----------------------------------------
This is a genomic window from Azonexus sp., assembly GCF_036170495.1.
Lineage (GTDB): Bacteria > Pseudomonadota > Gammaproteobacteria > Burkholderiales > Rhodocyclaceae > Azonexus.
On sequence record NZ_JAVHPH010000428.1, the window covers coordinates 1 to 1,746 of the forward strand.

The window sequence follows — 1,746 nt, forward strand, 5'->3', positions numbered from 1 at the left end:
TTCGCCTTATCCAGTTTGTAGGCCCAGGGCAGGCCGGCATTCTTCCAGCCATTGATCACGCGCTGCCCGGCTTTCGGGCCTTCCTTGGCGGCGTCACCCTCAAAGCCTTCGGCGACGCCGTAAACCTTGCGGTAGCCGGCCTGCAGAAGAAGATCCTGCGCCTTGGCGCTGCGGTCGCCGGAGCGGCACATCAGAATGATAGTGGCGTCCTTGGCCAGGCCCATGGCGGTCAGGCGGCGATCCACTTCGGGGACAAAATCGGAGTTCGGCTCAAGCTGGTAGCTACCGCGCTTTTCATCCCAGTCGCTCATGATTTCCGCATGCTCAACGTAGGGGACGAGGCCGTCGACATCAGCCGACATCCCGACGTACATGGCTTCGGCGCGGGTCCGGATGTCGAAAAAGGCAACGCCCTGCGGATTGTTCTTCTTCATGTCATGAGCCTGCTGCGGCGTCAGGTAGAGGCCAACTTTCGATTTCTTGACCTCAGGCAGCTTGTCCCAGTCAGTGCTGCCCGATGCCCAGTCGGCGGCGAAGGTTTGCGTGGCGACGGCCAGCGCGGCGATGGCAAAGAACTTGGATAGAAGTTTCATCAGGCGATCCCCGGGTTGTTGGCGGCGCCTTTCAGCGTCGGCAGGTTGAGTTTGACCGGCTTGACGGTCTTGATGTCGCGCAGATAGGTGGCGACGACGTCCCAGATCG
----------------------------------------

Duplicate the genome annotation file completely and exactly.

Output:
This is a genomic window from Azonexus sp., assembly GCF_036170495.1.
Lineage (GTDB): Bacteria > Pseudomonadota > Gammaproteobacteria > Burkholderiales > Rhodocyclaceae > Azonexus.
On sequence record NZ_JAVHPH010000428.1, the window covers coordinates 1 to 1,746 of the forward strand.

The window sequence follows — 1,746 nt, forward strand, 5'->3', positions numbered from 1 at the left end:
TTCGCCTTATCCAGTTTGTAGGCCCAGGGCAGGCCGGCATTCTTCCAGCCATTGATCACGCGCTGCCCGGCTTTCGGGCCTTCCTTGGCGGCGTCACCCTCAAAGCCTTCGGCGACGCCGTAAACCTTGCGGTAGCCGGCCTGCAGAAGAAGATCCTGCGCCTTGGCGCTGCGGTCGCCGGAGCGGCACATCAGAATGATAGTGGCGTCCTTGGCCAGGCCCATGGCGGTCAGGCGGCGATCCACTTCGGGGACAAAATCGGAGTTCGGCTCAAGCTGGTAGCTACCGCGCTTTTCATCCCAGTCGCTCATGATTTCCGCATGCTCAACGTAGGGGACGAGGCCGTCGACATCAGCCGACATCCCGACGTACATGGCTTCGGCGCGGGTCCGGATGTCGAAAAAGGCAACGCCCTGCGGATTGTTCTTCTTCATGTCATGAGCCTGCTGCGGCGTCAGGTAGAGGCCAACTTTCGATTTCTTGACCTCAGGCAGCTTGTCCCAGTCAGTGCTGCCCGATGCCCAGTCGGCGGCGAAGGTTTGCGTGGCGACGGCCAGCGCGGCGATGGCAAAGAACTTGGATAGAAGTTTCATCAGGCGATCCCCGGGTTGTTGGCGGCGCCTTTCAGCGTCGGCAGGTTGAGTTTGACCGGCTTGACGGTCTTGATGTCGCGCAGATAGGTGGCGACGACGTCCCAGATCG